Our Diachrome Society
In order to set PZ Myers mind at ease, and to show it is possible to concentrate on more than one public event at a time, I think it is more than appropriate to consider events in the St. Louis suburb of Ferguson, MO. A couple days ago, police shot and killed an unarmed black man. As happens, communities reach a point where they will no longer tolerate official neglect, abuse, and the presumption of danger on the part of police. Residents took to the streets in protest, protests that turned angry and occasionally violent. The whole situation has not been helped by the fact that the media have managed to present yet another victim of white on black violence as some kind of criminal-in-waiting, whose appearance and dress were provocative enough to present a threat. Luckily, some African-Americans, tired of more of the same, have asked a simple question: If they were shot and killed, which photograph would the media use to present them to the world? Participants in this social media campaign then post two different pictures of themselves. One is usually a more casual, relaxed photograph. The other presents them as soldiers, doctors, college graduates, and otherwise engaged in professional activities or at a point of great achievement in their lives.
The problem, of course, is that far too many of my fellow white Americans are just not prepared to see African-Americans as human beings who have multiple facets to their personalities, enjoying dressing down and enjoying comfortable clothes as well as being professionals, working and studying and excelling. We all do this. We all have photographs of ourselves with friends and family that, presented out of context, might make us look like drunkards, or perverts, or perhaps even dangerous criminals. To believe that a single photograph can capture a person’s life and thought and personality is ludicrous on its face. Yet, we are more than willing to do just that when we are presented with a photograph of a black man or woman.
We often read and hear about the desire, sometimes even demand, that we live in a color-blind society. I would suggest that in fact we do live in a color-blind society. Being color-blind means we see only black and white. That word “black” too often comes freighted with all sorts of social, cultural, and historical baggage that, pardon the pun, colors our perception of what “being black” means. For us whites, presented with images and narratives of blackness in America that include criminality, violence, poverty, and other tropes, it is just too easy to make assumptions rooted in these narratives, rendering African-Americans not so much human as characters, even caricatures.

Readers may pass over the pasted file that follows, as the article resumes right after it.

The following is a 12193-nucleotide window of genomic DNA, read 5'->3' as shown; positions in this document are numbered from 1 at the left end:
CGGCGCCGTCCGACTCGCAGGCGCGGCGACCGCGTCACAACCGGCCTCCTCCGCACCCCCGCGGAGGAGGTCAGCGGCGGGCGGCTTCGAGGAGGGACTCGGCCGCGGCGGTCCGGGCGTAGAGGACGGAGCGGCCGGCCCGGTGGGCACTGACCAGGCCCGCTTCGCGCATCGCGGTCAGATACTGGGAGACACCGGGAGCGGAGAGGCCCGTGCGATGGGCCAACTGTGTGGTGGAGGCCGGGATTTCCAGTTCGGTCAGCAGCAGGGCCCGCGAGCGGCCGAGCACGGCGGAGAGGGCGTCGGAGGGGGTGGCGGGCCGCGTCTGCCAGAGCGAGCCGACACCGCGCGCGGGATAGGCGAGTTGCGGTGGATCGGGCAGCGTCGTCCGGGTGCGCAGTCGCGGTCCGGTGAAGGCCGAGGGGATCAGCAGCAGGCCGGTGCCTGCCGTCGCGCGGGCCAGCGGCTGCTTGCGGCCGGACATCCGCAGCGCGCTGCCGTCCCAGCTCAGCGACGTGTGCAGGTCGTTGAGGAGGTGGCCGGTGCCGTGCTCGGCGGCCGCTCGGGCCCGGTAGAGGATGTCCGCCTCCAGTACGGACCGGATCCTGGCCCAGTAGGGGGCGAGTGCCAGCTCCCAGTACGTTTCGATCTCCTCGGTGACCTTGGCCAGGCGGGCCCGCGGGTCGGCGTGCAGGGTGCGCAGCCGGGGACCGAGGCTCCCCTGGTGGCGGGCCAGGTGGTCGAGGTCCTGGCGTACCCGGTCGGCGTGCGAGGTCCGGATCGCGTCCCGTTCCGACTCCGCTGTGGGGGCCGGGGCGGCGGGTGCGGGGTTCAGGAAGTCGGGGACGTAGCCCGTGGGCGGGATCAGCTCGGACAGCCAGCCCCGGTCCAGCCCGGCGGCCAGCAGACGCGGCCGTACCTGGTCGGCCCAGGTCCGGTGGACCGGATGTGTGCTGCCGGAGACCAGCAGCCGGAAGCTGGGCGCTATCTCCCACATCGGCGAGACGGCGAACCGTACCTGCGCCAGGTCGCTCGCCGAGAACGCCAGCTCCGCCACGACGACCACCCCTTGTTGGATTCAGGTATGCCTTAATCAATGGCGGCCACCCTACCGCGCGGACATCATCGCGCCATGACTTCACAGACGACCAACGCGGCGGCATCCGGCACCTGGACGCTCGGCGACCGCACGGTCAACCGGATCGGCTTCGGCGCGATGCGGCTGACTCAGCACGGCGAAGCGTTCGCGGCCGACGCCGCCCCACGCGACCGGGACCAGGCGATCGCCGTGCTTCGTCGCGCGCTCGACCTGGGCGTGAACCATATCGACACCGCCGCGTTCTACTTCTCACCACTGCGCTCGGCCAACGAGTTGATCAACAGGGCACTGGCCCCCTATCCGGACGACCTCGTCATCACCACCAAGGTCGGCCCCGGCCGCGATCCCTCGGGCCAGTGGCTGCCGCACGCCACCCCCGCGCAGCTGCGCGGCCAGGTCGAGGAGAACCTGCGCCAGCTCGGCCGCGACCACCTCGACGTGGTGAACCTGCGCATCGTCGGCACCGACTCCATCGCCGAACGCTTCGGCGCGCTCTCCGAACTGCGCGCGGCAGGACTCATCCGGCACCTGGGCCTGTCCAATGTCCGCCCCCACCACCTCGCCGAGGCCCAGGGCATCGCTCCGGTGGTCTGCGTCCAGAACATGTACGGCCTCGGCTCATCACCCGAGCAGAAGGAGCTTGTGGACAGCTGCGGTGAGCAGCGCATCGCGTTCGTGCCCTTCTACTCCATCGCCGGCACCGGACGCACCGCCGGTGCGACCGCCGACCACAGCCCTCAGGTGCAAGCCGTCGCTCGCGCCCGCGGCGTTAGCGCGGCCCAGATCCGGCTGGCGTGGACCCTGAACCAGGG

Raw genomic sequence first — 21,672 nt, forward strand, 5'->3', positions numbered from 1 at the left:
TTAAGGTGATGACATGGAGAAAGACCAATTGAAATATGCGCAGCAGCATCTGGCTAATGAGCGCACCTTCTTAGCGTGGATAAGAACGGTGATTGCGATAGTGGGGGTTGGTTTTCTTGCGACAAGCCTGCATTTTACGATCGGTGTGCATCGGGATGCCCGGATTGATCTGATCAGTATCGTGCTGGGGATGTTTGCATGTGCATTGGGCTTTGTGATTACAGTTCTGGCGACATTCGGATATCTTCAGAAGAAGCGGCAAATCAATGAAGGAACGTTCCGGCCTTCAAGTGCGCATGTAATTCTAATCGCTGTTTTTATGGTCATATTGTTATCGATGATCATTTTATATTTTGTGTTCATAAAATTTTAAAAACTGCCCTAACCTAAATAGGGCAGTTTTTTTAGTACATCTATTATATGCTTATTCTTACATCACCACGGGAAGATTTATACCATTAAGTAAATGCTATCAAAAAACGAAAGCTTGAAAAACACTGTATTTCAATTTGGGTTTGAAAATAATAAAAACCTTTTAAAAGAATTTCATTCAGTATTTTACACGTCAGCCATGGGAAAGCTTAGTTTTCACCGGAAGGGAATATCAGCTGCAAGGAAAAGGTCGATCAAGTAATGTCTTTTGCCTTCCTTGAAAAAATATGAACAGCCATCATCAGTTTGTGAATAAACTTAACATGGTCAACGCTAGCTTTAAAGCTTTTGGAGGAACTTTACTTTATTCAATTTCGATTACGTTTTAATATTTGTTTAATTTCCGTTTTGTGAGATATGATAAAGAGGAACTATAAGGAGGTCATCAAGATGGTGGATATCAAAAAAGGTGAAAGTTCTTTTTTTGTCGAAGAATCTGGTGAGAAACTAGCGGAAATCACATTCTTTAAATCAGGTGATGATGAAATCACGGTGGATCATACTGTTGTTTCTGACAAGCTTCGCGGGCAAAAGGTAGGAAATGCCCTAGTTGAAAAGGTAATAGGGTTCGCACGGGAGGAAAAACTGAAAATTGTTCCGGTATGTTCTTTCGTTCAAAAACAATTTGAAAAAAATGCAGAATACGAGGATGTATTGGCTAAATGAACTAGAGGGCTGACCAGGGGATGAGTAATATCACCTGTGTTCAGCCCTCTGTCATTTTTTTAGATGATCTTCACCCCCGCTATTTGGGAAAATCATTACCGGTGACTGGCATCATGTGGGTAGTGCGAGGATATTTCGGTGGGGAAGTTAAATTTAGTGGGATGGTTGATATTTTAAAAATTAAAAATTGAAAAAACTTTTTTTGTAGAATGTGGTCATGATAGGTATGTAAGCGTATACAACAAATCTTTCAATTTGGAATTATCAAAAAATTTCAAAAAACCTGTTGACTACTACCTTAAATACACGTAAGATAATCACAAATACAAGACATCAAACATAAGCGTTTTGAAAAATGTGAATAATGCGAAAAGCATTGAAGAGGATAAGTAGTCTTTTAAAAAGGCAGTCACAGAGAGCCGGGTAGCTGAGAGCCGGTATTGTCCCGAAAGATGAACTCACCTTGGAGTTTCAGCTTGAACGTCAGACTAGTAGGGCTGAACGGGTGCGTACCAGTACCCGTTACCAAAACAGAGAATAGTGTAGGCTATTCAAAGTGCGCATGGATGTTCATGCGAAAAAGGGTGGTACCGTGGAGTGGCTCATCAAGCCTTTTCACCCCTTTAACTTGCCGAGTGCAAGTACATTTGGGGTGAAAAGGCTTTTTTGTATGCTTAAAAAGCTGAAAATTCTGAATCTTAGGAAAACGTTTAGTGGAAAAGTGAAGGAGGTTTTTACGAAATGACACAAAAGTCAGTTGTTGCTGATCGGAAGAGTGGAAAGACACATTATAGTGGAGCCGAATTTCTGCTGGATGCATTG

Consider the photograph above, of police armed with automatic rifles in full body armor approaching a single unarmed African-American. Some people might interpret this picture as an expression of official violence and threats of violence. Others might see the police doing their jobs; the photograph gives us no context, and perhaps just out of frame is a hand-gun the man was carrying. Perhaps he was walking in an area cordoned off by police, who are acting on orders to limit civilian access to certain areas as a way of limiting both the protests and any potential damage from possible violent protests. Whatever the case may be, this single photograph tells us absolutely nothing about what is happening.
We have lived far too long in an America where the presumption is that an African-American man presents a threat to businesses, to property, and to our life and health. Half a continent away, in Seattle, a mall rent-a-cop pepper sprayed a black man who was trying to ignore a hostile white man shouting racial epithets at him. Had Paul Blart been armed, we might well have yet another young black man murdered for the simple act of walking near police and other armed security personnel.
It is long past time for us to insist people stop demanding official and social color-blindness, precisely because we already do live in such a society. And it continues to take a toll on the lives of our fellow African-Americans. I would far rather we see the world in full color, with all the shades and and colors that exist. The cost of living in a color blind society is we cannot see the blood on our hands.